Georgia House Passes Digital Learning Bill, 125 – 38
Georgia’s current sixth graders will start high school with more digital learning options. Monday the House passed Senate legislation to expand those resources and prohibit local systems from blocking students who want to take online courses. The bill passed 125 – 38. Georgia Virtual School would manage the expansion and emerge with a more ambitious footprint. Having already passed the Senate, the legislation is ready for Governor Nathan Deal’s consideration.
Senate Bill 289 stipulates that expanded digital learning options in high schools would start to become available in the fall 2014 school year. Rep. Mike Dudgeon presented the legislation on the floor, saying, “When this bill is fully implemented in 2018 I think we will look back and say this bill is really not that big of a deal because we will have moved so far in technology.”
This session lawmakers also passed House Bill 175 to establish a clearinghouse of online courses that would be available to students statewide. Georgia Virtual School would select the courses from public school systems, or from charter schools that nominate their courses.
Senate Bill 289 directs the state Board of Education to “maximize the number of students” who could participate in digital learning. The initial Senate version by Majority Leader Chip Rogers sought to mandate that each high school student take at least one online course before graduation. “Mandate” was replaced with “maximize” before Senate passage.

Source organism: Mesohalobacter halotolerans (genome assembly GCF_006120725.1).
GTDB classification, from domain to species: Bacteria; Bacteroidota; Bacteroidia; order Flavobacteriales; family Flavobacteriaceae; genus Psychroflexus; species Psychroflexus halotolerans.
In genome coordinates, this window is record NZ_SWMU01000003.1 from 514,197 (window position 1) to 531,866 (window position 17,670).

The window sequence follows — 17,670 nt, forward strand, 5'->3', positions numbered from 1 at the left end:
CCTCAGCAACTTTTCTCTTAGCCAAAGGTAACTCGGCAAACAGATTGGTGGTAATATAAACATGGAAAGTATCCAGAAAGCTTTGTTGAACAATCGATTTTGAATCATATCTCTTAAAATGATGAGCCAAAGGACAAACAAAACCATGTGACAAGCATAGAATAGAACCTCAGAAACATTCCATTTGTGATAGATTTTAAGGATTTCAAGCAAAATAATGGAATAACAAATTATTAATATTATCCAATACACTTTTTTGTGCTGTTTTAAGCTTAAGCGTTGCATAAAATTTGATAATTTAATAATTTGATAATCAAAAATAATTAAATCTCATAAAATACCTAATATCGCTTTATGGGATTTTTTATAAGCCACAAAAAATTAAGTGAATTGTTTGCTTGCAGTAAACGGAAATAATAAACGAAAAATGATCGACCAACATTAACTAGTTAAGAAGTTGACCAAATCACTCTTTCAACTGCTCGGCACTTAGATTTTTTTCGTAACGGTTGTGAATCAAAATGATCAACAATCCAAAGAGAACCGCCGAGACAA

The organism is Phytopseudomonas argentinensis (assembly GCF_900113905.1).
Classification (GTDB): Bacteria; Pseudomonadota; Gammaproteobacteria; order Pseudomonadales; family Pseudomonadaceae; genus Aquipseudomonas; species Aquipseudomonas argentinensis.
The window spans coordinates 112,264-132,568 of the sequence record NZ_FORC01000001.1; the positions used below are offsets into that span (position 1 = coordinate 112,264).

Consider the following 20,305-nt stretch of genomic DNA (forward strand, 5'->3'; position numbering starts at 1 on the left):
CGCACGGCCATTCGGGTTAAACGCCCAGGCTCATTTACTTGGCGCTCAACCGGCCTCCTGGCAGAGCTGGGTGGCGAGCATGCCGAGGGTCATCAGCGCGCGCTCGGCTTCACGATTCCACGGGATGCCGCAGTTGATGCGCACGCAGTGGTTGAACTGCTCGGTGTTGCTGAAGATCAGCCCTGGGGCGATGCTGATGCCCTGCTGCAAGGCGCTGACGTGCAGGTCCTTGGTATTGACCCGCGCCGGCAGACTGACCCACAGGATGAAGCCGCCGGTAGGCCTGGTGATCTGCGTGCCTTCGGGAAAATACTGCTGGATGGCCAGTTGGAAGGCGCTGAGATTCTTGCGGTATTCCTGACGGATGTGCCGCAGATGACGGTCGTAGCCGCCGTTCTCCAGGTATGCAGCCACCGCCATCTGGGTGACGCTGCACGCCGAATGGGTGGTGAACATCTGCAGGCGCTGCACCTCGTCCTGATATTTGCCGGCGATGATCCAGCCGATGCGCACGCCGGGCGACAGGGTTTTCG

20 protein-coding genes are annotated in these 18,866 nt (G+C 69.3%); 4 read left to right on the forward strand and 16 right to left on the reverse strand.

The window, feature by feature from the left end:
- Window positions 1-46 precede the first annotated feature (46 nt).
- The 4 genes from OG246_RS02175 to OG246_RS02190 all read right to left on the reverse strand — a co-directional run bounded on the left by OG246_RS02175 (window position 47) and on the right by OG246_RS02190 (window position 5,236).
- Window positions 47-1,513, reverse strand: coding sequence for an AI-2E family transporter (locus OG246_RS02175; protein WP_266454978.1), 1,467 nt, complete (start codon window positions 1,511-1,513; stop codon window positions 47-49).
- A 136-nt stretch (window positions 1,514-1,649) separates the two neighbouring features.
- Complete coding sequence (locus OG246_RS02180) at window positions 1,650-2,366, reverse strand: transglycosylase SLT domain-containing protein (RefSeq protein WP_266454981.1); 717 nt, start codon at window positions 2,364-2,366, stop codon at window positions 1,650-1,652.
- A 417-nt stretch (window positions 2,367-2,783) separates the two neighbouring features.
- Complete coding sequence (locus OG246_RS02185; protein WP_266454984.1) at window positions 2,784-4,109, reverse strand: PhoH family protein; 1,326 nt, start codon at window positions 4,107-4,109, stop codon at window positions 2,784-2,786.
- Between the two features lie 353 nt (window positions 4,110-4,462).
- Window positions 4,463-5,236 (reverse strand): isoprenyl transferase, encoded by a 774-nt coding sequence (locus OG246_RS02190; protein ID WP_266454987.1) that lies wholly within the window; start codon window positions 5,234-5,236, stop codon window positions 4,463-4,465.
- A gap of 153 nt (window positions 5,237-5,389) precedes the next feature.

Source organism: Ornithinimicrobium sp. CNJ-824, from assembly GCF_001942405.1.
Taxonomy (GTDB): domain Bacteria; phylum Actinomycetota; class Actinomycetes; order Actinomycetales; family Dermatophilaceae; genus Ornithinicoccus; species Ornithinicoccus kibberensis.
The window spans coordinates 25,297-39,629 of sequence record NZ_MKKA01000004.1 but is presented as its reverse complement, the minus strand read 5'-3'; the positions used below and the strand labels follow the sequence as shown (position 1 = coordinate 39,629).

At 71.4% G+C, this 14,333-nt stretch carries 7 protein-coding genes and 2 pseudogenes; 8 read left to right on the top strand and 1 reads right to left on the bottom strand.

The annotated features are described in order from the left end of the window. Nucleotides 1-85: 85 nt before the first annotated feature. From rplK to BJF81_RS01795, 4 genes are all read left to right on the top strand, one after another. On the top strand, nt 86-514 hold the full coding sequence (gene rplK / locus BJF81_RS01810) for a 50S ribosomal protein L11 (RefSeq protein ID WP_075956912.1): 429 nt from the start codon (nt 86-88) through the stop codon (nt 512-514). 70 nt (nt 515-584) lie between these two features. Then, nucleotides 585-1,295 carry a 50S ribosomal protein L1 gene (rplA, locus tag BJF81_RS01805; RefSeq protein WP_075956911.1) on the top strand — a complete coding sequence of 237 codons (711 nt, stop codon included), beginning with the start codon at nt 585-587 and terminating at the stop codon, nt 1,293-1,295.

“We are setting policy about how we want education to move in the big picture,” Dudgeon told the House. “This is not a mandate. This is telling the state board to set policies to maximize these opportunities across the state.” Rogers and Dudgeon have both said Georgia Virtual School could serve 100,000 students per year. Currently, GAVS has 10,000 students taking regular online curriculum. It also offers credit recovery courses.
Highlights from Senate Bill 289: Make digital learning available to more high school students statewide through GAVS; prohibit local school systems from blocking participation by students who want to select digital learning courses; and, change the funding formula so GAVS and the local school share the $650 total reimbursement when students choose a GAVS course.
The reimbursement question is an important point. Currently, local schools lose all $650 when a student chooses a GAVS course over one offered inside the traditional classroom. This has been a strong incentive for local schools to deny students when they request permission to take a Georgia Virtual course. Under the new formula GAVS would receive up to $250 to cover its costs while the local school would receive up to $400 maximum.
The legislation further stipulates that the state shall make end-of-course tests available online by the 2015 – 2016 school year. This is a forceful response to test cheating scandals in Atlanta Public Schools and other school systems. “It certainly prevents the adults from cheating,” Dudgeon said, because scores would be recorded in state computers and local school personnel would not evaluate or have the ability to change end-of-course test answers.
Dudgeon also noted, “We know there are financial issues. Some districts may not have the money or the technology. One goal of the (schools funding) finance commission next year is going to be to allow more money to be pointed toward technology.” Click here to read an earlier article about this legislation.
(Mike Klein is Editor at the Georgia Public Policy Foundation)
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